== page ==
Why We Self-Sabotage – Are You Doing it, Too?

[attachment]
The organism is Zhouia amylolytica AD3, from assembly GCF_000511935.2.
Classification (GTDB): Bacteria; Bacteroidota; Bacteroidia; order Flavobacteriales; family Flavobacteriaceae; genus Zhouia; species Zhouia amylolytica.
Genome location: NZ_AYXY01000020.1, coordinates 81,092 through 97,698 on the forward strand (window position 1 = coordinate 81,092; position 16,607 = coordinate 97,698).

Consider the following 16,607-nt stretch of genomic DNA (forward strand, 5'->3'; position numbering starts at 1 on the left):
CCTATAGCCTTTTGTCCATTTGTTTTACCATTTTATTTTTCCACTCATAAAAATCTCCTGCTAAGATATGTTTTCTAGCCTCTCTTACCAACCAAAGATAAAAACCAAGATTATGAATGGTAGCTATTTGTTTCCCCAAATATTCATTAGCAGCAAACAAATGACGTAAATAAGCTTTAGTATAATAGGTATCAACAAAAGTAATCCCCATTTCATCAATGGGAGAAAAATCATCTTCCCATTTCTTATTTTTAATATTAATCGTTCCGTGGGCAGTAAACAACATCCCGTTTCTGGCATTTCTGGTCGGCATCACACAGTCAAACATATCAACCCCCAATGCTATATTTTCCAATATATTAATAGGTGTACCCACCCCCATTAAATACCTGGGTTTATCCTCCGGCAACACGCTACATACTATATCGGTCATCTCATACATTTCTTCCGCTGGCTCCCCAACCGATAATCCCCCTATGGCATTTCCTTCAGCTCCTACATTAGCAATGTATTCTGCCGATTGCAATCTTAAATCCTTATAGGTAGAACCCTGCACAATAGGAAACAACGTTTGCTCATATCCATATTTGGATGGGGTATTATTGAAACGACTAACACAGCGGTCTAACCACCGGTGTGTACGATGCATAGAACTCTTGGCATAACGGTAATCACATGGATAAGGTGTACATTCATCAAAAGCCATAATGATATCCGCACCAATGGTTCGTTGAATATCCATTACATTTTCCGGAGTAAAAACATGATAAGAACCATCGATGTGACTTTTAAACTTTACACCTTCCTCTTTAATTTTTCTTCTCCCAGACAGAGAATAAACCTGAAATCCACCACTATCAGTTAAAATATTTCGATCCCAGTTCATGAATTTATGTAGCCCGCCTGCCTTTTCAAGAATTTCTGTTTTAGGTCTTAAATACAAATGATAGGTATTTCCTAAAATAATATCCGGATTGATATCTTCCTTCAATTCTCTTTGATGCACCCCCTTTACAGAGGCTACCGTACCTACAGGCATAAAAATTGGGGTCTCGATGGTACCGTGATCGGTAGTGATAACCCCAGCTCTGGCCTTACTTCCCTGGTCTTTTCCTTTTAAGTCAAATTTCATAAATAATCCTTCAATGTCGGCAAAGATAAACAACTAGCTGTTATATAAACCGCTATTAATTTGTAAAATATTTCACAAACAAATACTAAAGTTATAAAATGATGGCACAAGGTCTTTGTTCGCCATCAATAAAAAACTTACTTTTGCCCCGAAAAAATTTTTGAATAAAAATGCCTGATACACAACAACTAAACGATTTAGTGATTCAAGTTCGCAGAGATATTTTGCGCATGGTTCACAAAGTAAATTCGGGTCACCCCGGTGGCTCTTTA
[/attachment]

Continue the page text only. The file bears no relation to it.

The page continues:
Season 3, Ep. 18